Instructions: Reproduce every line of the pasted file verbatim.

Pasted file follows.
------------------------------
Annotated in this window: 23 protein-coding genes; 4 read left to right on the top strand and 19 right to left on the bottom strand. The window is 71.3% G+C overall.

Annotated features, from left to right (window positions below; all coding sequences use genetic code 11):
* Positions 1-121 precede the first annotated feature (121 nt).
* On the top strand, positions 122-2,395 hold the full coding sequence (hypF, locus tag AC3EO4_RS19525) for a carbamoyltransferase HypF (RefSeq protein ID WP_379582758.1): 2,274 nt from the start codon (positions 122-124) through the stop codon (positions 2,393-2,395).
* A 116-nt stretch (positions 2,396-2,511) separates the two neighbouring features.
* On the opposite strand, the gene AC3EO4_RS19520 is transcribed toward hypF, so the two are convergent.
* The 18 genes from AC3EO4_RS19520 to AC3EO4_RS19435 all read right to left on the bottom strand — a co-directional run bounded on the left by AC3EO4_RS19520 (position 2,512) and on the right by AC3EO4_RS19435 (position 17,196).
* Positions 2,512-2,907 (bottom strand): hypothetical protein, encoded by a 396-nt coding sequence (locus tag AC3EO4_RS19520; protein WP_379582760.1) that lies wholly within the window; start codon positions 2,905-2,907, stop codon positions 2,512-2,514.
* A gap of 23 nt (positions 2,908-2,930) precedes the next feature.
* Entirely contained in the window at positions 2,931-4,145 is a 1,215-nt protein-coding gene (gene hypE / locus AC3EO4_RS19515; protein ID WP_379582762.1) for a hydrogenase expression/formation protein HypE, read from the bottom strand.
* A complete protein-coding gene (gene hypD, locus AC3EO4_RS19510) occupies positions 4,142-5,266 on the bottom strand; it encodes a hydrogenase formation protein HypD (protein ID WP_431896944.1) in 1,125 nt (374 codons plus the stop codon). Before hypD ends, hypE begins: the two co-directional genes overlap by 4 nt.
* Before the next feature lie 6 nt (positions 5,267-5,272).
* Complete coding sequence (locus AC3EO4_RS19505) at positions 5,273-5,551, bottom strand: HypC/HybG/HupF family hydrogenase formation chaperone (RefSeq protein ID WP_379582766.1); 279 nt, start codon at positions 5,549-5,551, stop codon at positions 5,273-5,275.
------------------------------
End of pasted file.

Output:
Annotated in this window: 23 protein-coding genes; 4 read left to right on the top strand and 19 right to left on the bottom strand. The window is 71.3% G+C overall.

Annotated features, from left to right (window positions below; all coding sequences use genetic code 11):
* Positions 1-121 precede the first annotated feature (121 nt).
* On the top strand, positions 122-2,395 hold the full coding sequence (hypF, locus tag AC3EO4_RS19525) for a carbamoyltransferase HypF (RefSeq protein ID WP_379582758.1): 2,274 nt from the start codon (positions 122-124) through the stop codon (positions 2,393-2,395).
* A 116-nt stretch (positions 2,396-2,511) separates the two neighbouring features.
* On the opposite strand, the gene AC3EO4_RS19520 is transcribed toward hypF, so the two are convergent.
* The 18 genes from AC3EO4_RS19520 to AC3EO4_RS19435 all read right to left on the bottom strand — a co-directional run bounded on the left by AC3EO4_RS19520 (position 2,512) and on the right by AC3EO4_RS19435 (position 17,196).
* Positions 2,512-2,907 (bottom strand): hypothetical protein, encoded by a 396-nt coding sequence (locus tag AC3EO4_RS19520; protein WP_379582760.1) that lies wholly within the window; start codon positions 2,905-2,907, stop codon positions 2,512-2,514.
* A gap of 23 nt (positions 2,908-2,930) precedes the next feature.
* Entirely contained in the window at positions 2,931-4,145 is a 1,215-nt protein-coding gene (gene hypE / locus AC3EO4_RS19515; protein ID WP_379582762.1) for a hydrogenase expression/formation protein HypE, read from the bottom strand.
* A complete protein-coding gene (gene hypD, locus AC3EO4_RS19510) occupies positions 4,142-5,266 on the bottom strand; it encodes a hydrogenase formation protein HypD (protein ID WP_431896944.1) in 1,125 nt (374 codons plus the stop codon). Before hypD ends, hypE begins: the two co-directional genes overlap by 4 nt.
* Before the next feature lie 6 nt (positions 5,267-5,272).
* Complete coding sequence (locus AC3EO4_RS19505) at positions 5,273-5,551, bottom strand: HypC/HybG/HupF family hydrogenase formation chaperone (RefSeq protein ID WP_379582766.1); 279 nt, start codon at positions 5,549-5,551, stop codon at positions 5,273-5,275.